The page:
Over the past decade, millennials in New York City have embraced two trends in housing that are heavily service-focused. First, thousands of millennials have moved into co-living spaces where you may only get a bedroom but your rent also includes other benefits such as weekly cleaning, WiFi and even laundry services. Thousands of other millennials have also opted to move into their own apartments but with a similar range of services. For example, companies such as Ollie offer studio apartments where one can technically live alone but still have someone change the sheets, clean the toilet, and ensure there is super-fast WiFi for all that Netflix binging.

Common Rooms for Adults

420-Kent-Avenue-1 The lounge at 420 Kent Avenue has abundant seating indoor and outdoor areas (Image via ODA Architects)
As younger millennials may be embracing co-living spaces, older millennials, especially those with spouses and children, are naturally looking for a bit more privacy. But that is not to say they are abandoning their communal tendencies. In fact, many older millennials are gravitating to buildings with ample common spaces, and this also already changing how new developments are distributing space.

For example, in some millennial-targeted buildings, such as The Rollins at Essex Crossing, the floor space of individual units is relatively small. In a two-bedroom unit at The Rollins, the shared living/dining area is just 178 square feet, which means accommodating a sofa and kitchen table with four chairs is a challenge. While private living/dining space may be limited, the building does feature ample shared living and dining spaces, including two large outdoor decks with communal grills, a residents’ lounge with kitchen, spacious gym with playroom and yoga room, and even a conference room. Other new buildings in New York City that are actively courting millennial renters and buyers are also including a range of common spaces. 33 Bond Street in Brooklyn, for example, features a dedicated co-working space with WiFi.

Renting Versus Buying

Millennials have come of age in an on-demand culture. This means they expect to be able to get what they want when they want it, but they also don’t necessarily want things for life. As a result, more than any other culture, they are addicted to renting. Bear in mind that this is the same generation that launched the sharing economy. Why buy a ski chalet when you can rent one on Airbnb? Likewise, why buy an evening gown for a special event or even a Hugo Boss suit for your next job interview when you can just rent one from Rent the Runway instead? It should not come as a surprise, then, that this generation appears to be renting much longer than previous generations.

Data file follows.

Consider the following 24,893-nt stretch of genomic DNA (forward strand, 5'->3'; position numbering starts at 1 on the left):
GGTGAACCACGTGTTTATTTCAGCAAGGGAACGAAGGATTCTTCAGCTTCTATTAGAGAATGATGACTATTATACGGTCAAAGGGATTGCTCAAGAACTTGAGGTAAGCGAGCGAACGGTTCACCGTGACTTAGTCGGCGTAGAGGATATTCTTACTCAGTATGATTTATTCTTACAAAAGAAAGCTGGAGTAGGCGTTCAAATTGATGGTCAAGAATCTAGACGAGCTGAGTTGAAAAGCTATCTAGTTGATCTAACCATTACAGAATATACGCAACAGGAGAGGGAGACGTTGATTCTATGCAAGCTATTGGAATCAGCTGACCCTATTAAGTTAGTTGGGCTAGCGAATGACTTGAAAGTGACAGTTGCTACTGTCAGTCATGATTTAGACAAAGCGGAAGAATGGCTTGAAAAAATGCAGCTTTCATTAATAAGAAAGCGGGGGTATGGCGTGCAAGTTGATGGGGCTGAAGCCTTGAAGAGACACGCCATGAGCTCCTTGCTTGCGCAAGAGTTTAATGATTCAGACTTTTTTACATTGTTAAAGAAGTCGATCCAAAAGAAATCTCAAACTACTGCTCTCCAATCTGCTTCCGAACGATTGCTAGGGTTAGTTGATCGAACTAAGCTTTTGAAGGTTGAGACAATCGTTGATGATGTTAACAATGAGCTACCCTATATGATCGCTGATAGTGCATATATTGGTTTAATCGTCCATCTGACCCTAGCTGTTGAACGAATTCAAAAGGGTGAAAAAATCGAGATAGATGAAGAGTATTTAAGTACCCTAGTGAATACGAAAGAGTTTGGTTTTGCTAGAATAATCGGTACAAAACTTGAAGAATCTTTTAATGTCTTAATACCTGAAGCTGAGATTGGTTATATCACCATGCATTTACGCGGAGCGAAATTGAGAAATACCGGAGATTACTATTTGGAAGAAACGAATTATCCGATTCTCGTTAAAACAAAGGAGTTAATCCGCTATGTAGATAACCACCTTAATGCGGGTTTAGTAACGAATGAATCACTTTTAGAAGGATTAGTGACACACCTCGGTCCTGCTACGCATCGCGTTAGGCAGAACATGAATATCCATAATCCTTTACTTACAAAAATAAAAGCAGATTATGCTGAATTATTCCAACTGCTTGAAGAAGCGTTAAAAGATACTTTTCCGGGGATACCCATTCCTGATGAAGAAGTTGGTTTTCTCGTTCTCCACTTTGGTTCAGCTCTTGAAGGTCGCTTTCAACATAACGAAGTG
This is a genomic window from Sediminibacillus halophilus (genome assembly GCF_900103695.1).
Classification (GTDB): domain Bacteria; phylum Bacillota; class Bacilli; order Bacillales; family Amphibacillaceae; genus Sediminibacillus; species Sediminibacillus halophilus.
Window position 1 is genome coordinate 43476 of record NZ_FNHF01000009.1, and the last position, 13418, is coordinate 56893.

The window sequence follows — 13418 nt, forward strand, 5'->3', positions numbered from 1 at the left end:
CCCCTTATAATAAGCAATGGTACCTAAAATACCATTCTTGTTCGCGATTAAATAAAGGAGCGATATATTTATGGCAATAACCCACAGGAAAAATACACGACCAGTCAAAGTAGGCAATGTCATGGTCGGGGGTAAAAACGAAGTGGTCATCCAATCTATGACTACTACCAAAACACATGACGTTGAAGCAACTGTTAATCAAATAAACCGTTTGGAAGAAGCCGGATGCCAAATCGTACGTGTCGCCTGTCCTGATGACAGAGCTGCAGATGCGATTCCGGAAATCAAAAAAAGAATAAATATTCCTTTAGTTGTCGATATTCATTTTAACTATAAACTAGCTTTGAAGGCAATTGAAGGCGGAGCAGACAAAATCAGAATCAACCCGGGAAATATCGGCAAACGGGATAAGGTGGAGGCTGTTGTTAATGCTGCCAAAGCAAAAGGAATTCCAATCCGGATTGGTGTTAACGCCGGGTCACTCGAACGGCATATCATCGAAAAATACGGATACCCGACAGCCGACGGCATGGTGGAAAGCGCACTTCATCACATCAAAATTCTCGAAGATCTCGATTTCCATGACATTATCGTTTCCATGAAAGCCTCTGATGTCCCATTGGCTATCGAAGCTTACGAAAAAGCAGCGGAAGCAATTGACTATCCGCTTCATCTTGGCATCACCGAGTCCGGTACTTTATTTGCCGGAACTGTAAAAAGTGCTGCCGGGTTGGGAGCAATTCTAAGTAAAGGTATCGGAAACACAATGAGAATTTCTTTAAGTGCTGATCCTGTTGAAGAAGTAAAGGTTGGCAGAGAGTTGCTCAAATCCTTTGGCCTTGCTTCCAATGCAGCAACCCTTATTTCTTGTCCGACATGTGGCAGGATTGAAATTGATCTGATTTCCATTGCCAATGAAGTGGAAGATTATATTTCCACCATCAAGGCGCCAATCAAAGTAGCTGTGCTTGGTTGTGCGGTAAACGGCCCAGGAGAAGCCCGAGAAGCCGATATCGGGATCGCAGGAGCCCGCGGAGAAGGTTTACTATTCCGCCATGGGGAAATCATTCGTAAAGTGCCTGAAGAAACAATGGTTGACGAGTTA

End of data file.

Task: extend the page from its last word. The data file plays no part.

However, some studies suggest that the millennial preference for renting over buying may not be a choice at all. A recent study by the National Association of Realtors found that the major factor that is delaying millennials’ decision to buy is debt loads. Their 2017 survey found that only 20 percent of millennial respondents owned a home and that they were typically carrying a student debt load of $41,200. The survey further found that among the 80 percent of millennials in the survey who said they do not own a home, 83 percent believed their student loan had impacted their ability to buy.

Additional Info About the Building

Contributing Writer Cait Etherington Cait Etherington has over twenty years of experience working as a journalist and communications consultant. Her articles and reviews have been published in newspapers and magazines across the United States and internationally. An experienced financial writer, Cait is committed to exposing the human side of stories about contemporary business, banking and workplace relations. She also enjoys writing about trends, lifestyles and real estate in New York City where she lives with her family in a cozy apartment on the twentieth floor of a Manhattan high rise.